There is also an abundance of what you might call Type A's (which I don't consider myself at all), but these are universal I think across higher ed programs. The majority of students in the program are already in established careers, especially education.

Some examples of the classes I've taken/I'm going to take:: Independent Press Seminar, Stylistics, English Romantic Poets, Scene & Vignette, The British Novel, Writing Fiction, Travel Writing (desperately trying to get into this class on the off-chance that I get to go to Morocco...).

Anyway, that's what I'm up to academically, in a nut shell. So to answer that ever elusive, obnoxious question posited to legions of postgraduate young adults: what do I want to be when I grow up? Well, obviously, I would like to be a writer, specifically fiction, more specifically a short essayist and/or novelist (forgive the pretension). However, I have definite career ambitions. I want to break into fiction editing, or even publicity as related to the publishing field (specifically trade publishing).

I'm BEYOND excited because, after a semi-stressful month of interviewing, I obtained a development internship with Young Chicago Authors, a non-profit that "transforms the lives of young people by cultivating their voices through writing, publication, and performance education." I really wanted this position, and I am so excited to begin in a few weeks.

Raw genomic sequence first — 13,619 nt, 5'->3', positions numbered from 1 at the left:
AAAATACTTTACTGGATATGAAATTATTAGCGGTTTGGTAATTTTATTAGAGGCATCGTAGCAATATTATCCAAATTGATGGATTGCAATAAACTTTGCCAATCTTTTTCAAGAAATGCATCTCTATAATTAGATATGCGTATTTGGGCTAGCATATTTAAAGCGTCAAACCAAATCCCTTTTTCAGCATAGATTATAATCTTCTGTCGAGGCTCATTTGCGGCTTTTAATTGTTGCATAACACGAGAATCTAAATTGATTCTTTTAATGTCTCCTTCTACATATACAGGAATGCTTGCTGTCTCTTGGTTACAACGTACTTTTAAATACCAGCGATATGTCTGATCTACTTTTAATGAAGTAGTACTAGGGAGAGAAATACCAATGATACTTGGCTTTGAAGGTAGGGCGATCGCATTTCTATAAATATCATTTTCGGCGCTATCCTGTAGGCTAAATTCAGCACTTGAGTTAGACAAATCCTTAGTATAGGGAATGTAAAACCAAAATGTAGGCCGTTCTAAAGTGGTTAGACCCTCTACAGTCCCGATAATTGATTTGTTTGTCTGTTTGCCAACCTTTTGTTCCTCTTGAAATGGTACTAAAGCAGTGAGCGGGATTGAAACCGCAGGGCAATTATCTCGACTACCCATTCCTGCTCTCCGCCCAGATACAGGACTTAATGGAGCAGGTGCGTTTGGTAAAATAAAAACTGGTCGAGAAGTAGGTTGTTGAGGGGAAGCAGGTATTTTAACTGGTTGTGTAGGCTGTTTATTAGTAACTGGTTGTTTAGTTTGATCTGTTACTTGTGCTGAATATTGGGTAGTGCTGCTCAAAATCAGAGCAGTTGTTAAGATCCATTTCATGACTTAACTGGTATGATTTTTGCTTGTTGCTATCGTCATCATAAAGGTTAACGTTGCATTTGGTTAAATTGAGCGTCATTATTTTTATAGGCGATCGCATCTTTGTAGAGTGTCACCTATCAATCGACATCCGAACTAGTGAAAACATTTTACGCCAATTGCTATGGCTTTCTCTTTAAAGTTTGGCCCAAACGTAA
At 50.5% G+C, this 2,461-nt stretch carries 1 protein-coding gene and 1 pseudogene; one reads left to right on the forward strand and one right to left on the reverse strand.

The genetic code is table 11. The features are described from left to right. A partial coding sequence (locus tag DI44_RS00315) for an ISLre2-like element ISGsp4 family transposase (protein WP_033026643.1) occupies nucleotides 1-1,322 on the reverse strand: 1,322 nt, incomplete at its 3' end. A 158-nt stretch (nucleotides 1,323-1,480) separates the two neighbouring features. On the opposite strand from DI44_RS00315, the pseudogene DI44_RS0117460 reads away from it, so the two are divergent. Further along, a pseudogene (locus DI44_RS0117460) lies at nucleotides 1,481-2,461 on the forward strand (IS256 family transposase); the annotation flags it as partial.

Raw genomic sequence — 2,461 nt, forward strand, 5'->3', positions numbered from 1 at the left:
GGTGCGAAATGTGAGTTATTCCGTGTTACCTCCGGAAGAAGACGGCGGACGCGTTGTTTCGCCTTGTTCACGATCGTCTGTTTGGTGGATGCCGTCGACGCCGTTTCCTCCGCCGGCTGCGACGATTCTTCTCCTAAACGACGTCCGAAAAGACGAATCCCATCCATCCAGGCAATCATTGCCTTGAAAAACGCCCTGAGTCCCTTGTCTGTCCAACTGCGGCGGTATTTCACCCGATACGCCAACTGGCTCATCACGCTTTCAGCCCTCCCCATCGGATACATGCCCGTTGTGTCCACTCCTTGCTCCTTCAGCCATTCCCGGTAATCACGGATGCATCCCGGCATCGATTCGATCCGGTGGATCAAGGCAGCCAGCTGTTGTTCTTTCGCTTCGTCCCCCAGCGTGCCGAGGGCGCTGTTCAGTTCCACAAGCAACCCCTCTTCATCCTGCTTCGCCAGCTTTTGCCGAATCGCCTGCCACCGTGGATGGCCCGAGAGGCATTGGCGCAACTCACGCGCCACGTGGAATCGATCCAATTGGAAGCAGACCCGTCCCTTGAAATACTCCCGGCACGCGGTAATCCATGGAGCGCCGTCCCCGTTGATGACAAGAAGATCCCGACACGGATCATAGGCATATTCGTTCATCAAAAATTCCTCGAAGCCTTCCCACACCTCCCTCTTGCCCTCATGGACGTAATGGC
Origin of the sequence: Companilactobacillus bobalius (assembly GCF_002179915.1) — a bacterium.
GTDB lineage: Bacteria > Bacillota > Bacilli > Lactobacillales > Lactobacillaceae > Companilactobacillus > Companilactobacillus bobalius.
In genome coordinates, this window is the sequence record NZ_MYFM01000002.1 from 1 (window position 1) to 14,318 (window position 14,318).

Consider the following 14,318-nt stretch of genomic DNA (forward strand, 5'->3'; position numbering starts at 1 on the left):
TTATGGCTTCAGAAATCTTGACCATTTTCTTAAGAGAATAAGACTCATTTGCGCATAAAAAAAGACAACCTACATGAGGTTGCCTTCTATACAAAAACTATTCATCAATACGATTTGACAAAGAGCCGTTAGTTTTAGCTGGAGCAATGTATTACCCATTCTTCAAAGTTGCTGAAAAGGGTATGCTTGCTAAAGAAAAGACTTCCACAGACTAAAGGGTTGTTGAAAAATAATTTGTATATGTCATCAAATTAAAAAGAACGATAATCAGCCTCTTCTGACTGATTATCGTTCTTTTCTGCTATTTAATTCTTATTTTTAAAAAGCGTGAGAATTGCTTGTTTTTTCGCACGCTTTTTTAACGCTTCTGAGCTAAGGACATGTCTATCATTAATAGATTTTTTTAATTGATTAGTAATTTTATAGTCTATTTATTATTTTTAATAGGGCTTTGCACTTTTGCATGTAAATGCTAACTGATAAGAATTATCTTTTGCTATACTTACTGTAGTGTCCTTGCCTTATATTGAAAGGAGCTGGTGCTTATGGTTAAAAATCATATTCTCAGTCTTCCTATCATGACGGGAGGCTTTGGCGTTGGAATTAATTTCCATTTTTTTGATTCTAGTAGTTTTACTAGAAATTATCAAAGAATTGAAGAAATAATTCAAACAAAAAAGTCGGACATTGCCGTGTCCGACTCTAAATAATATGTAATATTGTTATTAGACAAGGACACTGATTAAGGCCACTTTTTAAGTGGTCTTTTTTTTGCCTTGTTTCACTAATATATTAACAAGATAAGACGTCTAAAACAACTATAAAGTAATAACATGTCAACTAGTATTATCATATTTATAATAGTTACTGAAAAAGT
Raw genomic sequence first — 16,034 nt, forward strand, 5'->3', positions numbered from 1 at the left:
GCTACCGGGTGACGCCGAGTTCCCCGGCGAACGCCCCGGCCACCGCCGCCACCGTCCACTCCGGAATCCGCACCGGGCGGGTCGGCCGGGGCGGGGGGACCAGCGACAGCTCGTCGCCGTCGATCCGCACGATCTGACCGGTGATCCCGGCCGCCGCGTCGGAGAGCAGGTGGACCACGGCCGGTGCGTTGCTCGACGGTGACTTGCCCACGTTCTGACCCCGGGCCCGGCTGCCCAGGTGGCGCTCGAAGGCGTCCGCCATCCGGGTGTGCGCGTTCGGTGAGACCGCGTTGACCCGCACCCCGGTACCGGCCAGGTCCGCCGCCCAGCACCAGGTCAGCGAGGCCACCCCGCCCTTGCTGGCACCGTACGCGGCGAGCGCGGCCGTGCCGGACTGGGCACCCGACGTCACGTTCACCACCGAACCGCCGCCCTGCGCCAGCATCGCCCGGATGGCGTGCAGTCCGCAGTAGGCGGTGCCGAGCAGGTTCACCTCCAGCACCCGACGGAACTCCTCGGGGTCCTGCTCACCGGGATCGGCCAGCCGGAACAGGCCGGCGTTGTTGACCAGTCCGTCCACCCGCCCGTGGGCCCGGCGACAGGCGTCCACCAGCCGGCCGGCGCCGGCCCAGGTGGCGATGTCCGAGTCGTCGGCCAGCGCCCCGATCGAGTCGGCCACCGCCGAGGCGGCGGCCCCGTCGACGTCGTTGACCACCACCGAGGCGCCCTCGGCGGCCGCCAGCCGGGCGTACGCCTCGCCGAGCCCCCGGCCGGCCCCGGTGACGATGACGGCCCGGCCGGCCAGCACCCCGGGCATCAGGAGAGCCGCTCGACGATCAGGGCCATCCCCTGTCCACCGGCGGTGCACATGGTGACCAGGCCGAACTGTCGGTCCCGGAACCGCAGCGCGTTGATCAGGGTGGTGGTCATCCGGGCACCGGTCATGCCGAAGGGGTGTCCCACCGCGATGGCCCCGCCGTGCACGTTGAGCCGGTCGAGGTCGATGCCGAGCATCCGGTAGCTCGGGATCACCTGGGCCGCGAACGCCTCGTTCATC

I really wanted it, because it's right up my alley at the moment as far as a direction I would like to someday work--it's community outreach through the arts, deals with a large number of youth (particularly underprivileged), and the position itself is writing intensive. In dreaming of and planning my career, I've never really thought about the money in terms of being wealthy over living at my means (hello, I picked Literature), but rather of in what possible way I could be a writer and someone who helps others. It's cheesy, but I feel it's what I've been called to do. I feel like this opportunity is the perfect taste and starting point toward that eventual goal. 

In development, I'll be supporting the fundraising aspect of YCA through drafting/writing sponsorships, foundation grants, individual giving, the newsletter, appeal letters, developing proposals, and more. As I've stated numerous times, I am beyond excited and so thankful for the opportunity, and I will definitely be updating on this blog as I progress through the internship. Depending upon my performance and if YCA gets funding, there's the potential for this to develop into a paid assistanship by the end of the year. Fingers crossed, not only because that would be, in a word, AWESOME, but also because I desperately need to start making money. Yay!

More posts to come, thanks for sticking with me, and if you read that whole thing, kudos. I'm trying to make them more concise, but if you've ever spoken to me in person, you know how I can ramble/talk endlessly about things I'm excited about. Which are a lot of things. Okay, until next time!